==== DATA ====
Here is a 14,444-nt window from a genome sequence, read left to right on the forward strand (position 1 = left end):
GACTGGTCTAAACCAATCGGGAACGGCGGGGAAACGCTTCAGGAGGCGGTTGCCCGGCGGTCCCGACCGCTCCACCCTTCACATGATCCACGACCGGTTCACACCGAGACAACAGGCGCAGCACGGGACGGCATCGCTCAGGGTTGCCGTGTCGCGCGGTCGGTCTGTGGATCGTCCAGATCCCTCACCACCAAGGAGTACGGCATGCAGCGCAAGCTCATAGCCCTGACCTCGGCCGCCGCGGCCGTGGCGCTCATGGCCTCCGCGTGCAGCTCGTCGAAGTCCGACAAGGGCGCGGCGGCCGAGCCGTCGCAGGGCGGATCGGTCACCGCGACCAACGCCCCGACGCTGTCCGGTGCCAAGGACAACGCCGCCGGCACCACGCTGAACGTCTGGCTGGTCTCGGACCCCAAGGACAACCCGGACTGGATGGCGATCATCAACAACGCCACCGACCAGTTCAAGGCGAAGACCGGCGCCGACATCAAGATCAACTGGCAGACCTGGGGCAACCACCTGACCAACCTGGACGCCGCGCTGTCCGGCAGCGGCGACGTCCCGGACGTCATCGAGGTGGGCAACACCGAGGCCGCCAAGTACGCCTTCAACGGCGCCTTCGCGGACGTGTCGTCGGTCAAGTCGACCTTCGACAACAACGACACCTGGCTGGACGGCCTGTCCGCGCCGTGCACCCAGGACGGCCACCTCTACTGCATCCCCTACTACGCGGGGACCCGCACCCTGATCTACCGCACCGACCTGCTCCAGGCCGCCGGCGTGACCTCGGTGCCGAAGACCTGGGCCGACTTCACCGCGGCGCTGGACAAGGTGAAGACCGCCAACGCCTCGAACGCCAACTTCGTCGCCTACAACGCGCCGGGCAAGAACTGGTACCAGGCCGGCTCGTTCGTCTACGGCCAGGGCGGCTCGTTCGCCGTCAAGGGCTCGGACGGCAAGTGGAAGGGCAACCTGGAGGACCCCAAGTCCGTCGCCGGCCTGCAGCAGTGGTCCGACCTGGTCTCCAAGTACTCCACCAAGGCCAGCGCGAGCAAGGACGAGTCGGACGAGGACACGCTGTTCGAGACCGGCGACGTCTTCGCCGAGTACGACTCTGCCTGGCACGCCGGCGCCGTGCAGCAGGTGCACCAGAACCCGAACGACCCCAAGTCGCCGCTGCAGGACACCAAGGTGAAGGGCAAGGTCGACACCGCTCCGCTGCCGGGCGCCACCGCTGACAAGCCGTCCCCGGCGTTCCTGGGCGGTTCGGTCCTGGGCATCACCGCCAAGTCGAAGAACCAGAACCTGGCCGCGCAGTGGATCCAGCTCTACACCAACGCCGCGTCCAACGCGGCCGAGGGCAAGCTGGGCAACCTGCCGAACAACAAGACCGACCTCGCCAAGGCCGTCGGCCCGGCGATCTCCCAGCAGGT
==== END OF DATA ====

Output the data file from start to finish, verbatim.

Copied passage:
Here is a 14,444-nt window from a genome sequence, read left to right on the forward strand (position 1 = left end):
GACTGGTCTAAACCAATCGGGAACGGCGGGGAAACGCTTCAGGAGGCGGTTGCCCGGCGGTCCCGACCGCTCCACCCTTCACATGATCCACGACCGGTTCACACCGAGACAACAGGCGCAGCACGGGACGGCATCGCTCAGGGTTGCCGTGTCGCGCGGTCGGTCTGTGGATCGTCCAGATCCCTCACCACCAAGGAGTACGGCATGCAGCGCAAGCTCATAGCCCTGACCTCGGCCGCCGCGGCCGTGGCGCTCATGGCCTCCGCGTGCAGCTCGTCGAAGTCCGACAAGGGCGCGGCGGCCGAGCCGTCGCAGGGCGGATCGGTCACCGCGACCAACGCCCCGACGCTGTCCGGTGCCAAGGACAACGCCGCCGGCACCACGCTGAACGTCTGGCTGGTCTCGGACCCCAAGGACAACCCGGACTGGATGGCGATCATCAACAACGCCACCGACCAGTTCAAGGCGAAGACCGGCGCCGACATCAAGATCAACTGGCAGACCTGGGGCAACCACCTGACCAACCTGGACGCCGCGCTGTCCGGCAGCGGCGACGTCCCGGACGTCATCGAGGTGGGCAACACCGAGGCCGCCAAGTACGCCTTCAACGGCGCCTTCGCGGACGTGTCGTCGGTCAAGTCGACCTTCGACAACAACGACACCTGGCTGGACGGCCTGTCCGCGCCGTGCACCCAGGACGGCCACCTCTACTGCATCCCCTACTACGCGGGGACCCGCACCCTGATCTACCGCACCGACCTGCTCCAGGCCGCCGGCGTGACCTCGGTGCCGAAGACCTGGGCCGACTTCACCGCGGCGCTGGACAAGGTGAAGACCGCCAACGCCTCGAACGCCAACTTCGTCGCCTACAACGCGCCGGGCAAGAACTGGTACCAGGCCGGCTCGTTCGTCTACGGCCAGGGCGGCTCGTTCGCCGTCAAGGGCTCGGACGGCAAGTGGAAGGGCAACCTGGAGGACCCCAAGTCCGTCGCCGGCCTGCAGCAGTGGTCCGACCTGGTCTCCAAGTACTCCACCAAGGCCAGCGCGAGCAAGGACGAGTCGGACGAGGACACGCTGTTCGAGACCGGCGACGTCTTCGCCGAGTACGACTCTGCCTGGCACGCCGGCGCCGTGCAGCAGGTGCACCAGAACCCGAACGACCCCAAGTCGCCGCTGCAGGACACCAAGGTGAAGGGCAAGGTCGACACCGCTCCGCTGCCGGGCGCCACCGCTGACAAGCCGTCCCCGGCGTTCCTGGGCGGTTCGGTCCTGGGCATCACCGCCAAGTCGAAGAACCAGAACCTGGCCGCGCAGTGGATCCAGCTCTACACCAACGCCGCGTCCAACGCGGCCGAGGGCAAGCTGGGCAACCTGCCGAACAACAAGACCGACCTCGCCAAGGCCGTCGGCCCGGCGATCTCCCAGCAGGT